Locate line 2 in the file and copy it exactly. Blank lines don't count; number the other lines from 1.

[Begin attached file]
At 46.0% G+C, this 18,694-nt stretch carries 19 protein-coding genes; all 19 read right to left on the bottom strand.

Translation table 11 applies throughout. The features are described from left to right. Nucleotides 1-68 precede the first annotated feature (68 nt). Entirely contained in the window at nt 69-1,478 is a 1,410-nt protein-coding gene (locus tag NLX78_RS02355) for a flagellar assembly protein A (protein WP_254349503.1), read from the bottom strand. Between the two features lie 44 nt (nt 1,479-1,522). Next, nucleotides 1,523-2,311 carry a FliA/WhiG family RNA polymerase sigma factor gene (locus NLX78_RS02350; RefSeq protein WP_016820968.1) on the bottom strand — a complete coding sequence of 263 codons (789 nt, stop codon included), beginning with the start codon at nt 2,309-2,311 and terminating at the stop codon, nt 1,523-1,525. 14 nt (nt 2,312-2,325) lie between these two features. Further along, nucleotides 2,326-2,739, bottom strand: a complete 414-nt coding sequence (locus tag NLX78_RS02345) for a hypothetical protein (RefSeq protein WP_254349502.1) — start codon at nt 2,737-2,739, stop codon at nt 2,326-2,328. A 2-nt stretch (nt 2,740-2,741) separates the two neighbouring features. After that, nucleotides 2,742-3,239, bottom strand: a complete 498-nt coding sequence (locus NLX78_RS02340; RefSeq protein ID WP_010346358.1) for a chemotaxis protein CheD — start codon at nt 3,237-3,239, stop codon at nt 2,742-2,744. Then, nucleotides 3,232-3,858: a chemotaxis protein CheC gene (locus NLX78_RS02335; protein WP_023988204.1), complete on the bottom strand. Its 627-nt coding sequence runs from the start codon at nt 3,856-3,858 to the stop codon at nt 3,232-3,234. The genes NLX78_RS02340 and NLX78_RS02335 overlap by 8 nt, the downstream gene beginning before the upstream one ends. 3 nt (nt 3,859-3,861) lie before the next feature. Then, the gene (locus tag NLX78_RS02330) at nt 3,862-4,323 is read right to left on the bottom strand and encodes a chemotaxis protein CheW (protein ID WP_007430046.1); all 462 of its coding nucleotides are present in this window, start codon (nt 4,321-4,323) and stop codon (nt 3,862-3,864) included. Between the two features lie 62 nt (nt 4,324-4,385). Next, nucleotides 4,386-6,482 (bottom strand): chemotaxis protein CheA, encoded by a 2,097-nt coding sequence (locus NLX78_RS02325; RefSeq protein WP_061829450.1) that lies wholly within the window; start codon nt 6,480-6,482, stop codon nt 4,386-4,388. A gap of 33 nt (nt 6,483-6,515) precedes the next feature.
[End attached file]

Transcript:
Translation table 11 applies throughout. The features are described from left to right. Nucleotides 1-68 precede the first annotated feature (68 nt). Entirely contained in the window at nt 69-1,478 is a 1,410-nt protein-coding gene (locus tag NLX78_RS02355) for a flagellar assembly protein A (protein WP_254349503.1), read from the bottom strand. Between the two features lie 44 nt (nt 1,479-1,522). Next, nucleotides 1,523-2,311 carry a FliA/WhiG family RNA polymerase sigma factor gene (locus NLX78_RS02350; RefSeq protein WP_016820968.1) on the bottom strand — a complete coding sequence of 263 codons (789 nt, stop codon included), beginning with the start codon at nt 2,309-2,311 and terminating at the stop codon, nt 1,523-1,525. 14 nt (nt 2,312-2,325) lie between these two features. Further along, nucleotides 2,326-2,739, bottom strand: a complete 414-nt coding sequence (locus tag NLX78_RS02345) for a hypothetical protein (RefSeq protein WP_254349502.1) — start codon at nt 2,737-2,739, stop codon at nt 2,326-2,328. A 2-nt stretch (nt 2,740-2,741) separates the two neighbouring features. After that, nucleotides 2,742-3,239, bottom strand: a complete 498-nt coding sequence (locus NLX78_RS02340; RefSeq protein ID WP_010346358.1) for a chemotaxis protein CheD — start codon at nt 3,237-3,239, stop codon at nt 2,742-2,744. Then, nucleotides 3,232-3,858: a chemotaxis protein CheC gene (locus NLX78_RS02335; protein WP_023988204.1), complete on the bottom strand. Its 627-nt coding sequence runs from the start codon at nt 3,856-3,858 to the stop codon at nt 3,232-3,234. The genes NLX78_RS02340 and NLX78_RS02335 overlap by 8 nt, the downstream gene beginning before the upstream one ends. 3 nt (nt 3,859-3,861) lie before the next feature. Then, the gene (locus tag NLX78_RS02330) at nt 3,862-4,323 is read right to left on the bottom strand and encodes a chemotaxis protein CheW (protein ID WP_007430046.1); all 462 of its coding nucleotides are present in this window, start codon (nt 4,321-4,323) and stop codon (nt 3,862-3,864) included. Between the two features lie 62 nt (nt 4,324-4,385). Next, nucleotides 4,386-6,482 (bottom strand): chemotaxis protein CheA, encoded by a 2,097-nt coding sequence (locus NLX78_RS02325; RefSeq protein WP_061829450.1) that lies wholly within the window; start codon nt 6,480-6,482, stop codon nt 4,386-4,388. A gap of 33 nt (nt 6,483-6,515) precedes the next feature.